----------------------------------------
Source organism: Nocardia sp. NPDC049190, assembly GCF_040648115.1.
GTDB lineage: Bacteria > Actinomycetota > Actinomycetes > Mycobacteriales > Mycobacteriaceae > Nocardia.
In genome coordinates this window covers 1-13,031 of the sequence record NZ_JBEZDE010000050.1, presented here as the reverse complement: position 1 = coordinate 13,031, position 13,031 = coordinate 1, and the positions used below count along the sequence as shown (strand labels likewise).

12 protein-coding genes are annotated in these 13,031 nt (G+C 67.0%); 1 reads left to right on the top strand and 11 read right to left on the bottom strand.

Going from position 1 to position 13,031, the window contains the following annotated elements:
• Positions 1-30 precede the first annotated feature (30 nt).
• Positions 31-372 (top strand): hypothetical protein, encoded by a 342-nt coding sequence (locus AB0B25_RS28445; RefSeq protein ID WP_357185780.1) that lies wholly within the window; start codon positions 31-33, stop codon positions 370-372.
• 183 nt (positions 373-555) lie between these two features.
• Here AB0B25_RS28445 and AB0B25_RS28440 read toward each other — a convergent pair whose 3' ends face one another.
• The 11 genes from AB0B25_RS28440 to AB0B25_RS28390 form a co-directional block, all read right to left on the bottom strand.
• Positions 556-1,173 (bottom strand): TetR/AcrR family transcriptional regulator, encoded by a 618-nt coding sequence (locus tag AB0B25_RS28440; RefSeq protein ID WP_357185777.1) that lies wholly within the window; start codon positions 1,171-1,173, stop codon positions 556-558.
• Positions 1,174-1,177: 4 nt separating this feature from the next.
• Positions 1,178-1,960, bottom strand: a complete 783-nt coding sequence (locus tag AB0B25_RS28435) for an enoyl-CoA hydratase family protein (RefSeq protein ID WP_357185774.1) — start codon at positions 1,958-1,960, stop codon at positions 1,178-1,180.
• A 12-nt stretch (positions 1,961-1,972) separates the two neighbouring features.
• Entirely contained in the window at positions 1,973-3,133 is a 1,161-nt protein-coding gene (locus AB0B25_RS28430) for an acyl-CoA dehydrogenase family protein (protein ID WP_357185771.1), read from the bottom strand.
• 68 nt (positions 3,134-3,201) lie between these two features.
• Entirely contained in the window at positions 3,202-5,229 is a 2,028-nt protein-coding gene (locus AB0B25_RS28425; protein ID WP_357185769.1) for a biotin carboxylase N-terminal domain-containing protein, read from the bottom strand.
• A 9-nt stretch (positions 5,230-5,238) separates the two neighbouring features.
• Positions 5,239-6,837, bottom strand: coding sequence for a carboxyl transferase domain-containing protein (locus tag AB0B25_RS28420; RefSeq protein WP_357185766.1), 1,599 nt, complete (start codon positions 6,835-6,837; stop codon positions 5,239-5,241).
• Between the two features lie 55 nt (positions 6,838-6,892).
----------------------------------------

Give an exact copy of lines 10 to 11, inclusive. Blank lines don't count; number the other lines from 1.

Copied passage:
• The 11 genes from AB0B25_RS28440 to AB0B25_RS28390 form a co-directional block, all read right to left on the bottom strand.
• Positions 556-1,173 (bottom strand): TetR/AcrR family transcriptional regulator, encoded by a 618-nt coding sequence (locus tag AB0B25_RS28440; RefSeq protein ID WP_357185777.1) that lies wholly within the window; start codon positions 1,171-1,173, stop codon positions 556-558.